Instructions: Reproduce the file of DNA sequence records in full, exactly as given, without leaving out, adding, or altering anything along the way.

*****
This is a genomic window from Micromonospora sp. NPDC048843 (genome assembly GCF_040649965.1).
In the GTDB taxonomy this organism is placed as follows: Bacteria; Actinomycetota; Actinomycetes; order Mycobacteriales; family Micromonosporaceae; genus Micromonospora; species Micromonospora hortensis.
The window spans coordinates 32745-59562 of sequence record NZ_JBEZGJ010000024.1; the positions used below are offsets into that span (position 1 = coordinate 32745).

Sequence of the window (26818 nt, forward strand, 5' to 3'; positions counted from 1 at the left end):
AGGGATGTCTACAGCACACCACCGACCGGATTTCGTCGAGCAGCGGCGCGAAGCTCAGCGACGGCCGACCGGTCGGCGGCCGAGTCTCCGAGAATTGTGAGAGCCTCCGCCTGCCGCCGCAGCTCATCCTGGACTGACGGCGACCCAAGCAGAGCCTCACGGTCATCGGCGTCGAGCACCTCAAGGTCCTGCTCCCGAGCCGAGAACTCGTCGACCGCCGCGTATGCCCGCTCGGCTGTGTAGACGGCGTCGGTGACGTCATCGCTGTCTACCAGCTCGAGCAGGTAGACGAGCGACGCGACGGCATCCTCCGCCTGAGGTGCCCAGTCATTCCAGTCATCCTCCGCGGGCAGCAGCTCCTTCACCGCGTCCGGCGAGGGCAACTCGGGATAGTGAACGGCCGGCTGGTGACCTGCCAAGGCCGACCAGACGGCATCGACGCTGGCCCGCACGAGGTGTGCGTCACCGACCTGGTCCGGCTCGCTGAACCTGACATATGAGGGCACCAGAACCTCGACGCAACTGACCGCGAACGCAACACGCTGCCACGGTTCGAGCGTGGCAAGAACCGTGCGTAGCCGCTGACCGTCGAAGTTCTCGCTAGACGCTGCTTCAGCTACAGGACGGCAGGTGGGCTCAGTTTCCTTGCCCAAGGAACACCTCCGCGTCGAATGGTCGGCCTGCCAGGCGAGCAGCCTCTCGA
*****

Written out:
This is a genomic window from Micromonospora sp. NPDC048843 (genome assembly GCF_040649965.1).
In the GTDB taxonomy this organism is placed as follows: Bacteria; Actinomycetota; Actinomycetes; order Mycobacteriales; family Micromonosporaceae; genus Micromonospora; species Micromonospora hortensis.
The window spans coordinates 32745-59562 of sequence record NZ_JBEZGJ010000024.1; the positions used below are offsets into that span (position 1 = coordinate 32745).

Sequence of the window (26818 nt, forward strand, 5' to 3'; positions counted from 1 at the left end):
AGGGATGTCTACAGCACACCACCGACCGGATTTCGTCGAGCAGCGGCGCGAAGCTCAGCGACGGCCGACCGGTCGGCGGCCGAGTCTCCGAGAATTGTGAGAGCCTCCGCCTGCCGCCGCAGCTCATCCTGGACTGACGGCGACCCAAGCAGAGCCTCACGGTCATCGGCGTCGAGCACCTCAAGGTCCTGCTCCCGAGCCGAGAACTCGTCGACCGCCGCGTATGCCCGCTCGGCTGTGTAGACGGCGTCGGTGACGTCATCGCTGTCTACCAGCTCGAGCAGGTAGACGAGCGACGCGACGGCATCCTCCGCCTGAGGTGCCCAGTCATTCCAGTCATCCTCCGCGGGCAGCAGCTCCTTCACCGCGTCCGGCGAGGGCAACTCGGGATAGTGAACGGCCGGCTGGTGACCTGCCAAGGCCGACCAGACGGCATCGACGCTGGCCCGCACGAGGTGTGCGTCACCGACCTGGTCCGGCTCGCTGAACCTGACATATGAGGGCACCAGAACCTCGACGCAACTGACCGCGAACGCAACACGCTGCCACGGTTCGAGCGTGGCAAGAACCGTGCGTAGCCGCTGACCGTCGAAGTTCTCGCTAGACGCTGCTTCAGCTACAGGACGGCAGGTGGGCTCAGTTTCCTTGCCCAAGGAACACCTCCGCGTCGAATGGTCGGCCTGCCAGGCGAGCAGCCTCTCGA